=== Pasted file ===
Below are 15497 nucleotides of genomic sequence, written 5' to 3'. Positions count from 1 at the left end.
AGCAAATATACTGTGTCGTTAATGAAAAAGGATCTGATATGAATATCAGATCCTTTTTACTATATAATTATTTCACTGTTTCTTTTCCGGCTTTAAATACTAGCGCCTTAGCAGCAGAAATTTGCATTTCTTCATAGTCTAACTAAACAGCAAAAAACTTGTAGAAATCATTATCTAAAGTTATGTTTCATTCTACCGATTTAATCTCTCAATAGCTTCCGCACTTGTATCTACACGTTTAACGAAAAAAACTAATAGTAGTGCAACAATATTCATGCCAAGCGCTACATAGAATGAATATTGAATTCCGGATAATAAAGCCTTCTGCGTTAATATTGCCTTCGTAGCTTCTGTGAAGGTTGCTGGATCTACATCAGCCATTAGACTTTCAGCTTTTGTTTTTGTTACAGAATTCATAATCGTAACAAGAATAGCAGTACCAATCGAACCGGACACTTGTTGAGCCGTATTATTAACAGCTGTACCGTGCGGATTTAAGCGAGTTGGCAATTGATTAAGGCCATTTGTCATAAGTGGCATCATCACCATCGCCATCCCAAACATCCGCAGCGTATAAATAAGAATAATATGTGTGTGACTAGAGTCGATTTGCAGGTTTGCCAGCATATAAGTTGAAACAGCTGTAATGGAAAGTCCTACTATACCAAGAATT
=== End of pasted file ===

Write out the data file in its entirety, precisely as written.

Below are 15497 nucleotides of genomic sequence, written 5' to 3'. Positions count from 1 at the left end.
AGCAAATATACTGTGTCGTTAATGAAAAAGGATCTGATATGAATATCAGATCCTTTTTACTATATAATTATTTCACTGTTTCTTTTCCGGCTTTAAATACTAGCGCCTTAGCAGCAGAAATTTGCATTTCTTCATAGTCTAACTAAACAGCAAAAAACTTGTAGAAATCATTATCTAAAGTTATGTTTCATTCTACCGATTTAATCTCTCAATAGCTTCCGCACTTGTATCTACACGTTTAACGAAAAAAACTAATAGTAGTGCAACAATATTCATGCCAAGCGCTACATAGAATGAATATTGAATTCCGGATAATAAAGCCTTCTGCGTTAATATTGCCTTCGTAGCTTCTGTGAAGGTTGCTGGATCTACATCAGCCATTAGACTTTCAGCTTTTGTTTTTGTTACAGAATTCATAATCGTAACAAGAATAGCAGTACCAATCGAACCGGACACTTGTTGAGCCGTATTATTAACAGCTGTACCGTGCGGATTTAAGCGAGTTGGCAATTGATTAAGGCCATTTGTCATAAGTGGCATCATCACCATCGCCATCCCAAACATCCGCAGCGTATAAATAAGAATAATATGTGTGTGACTAGAGTCGATTTGCAGGTTTGCCAGCATATAAGTTGAAACAGCTGTAATGGAAAGTCCTACTATACCAAGAATT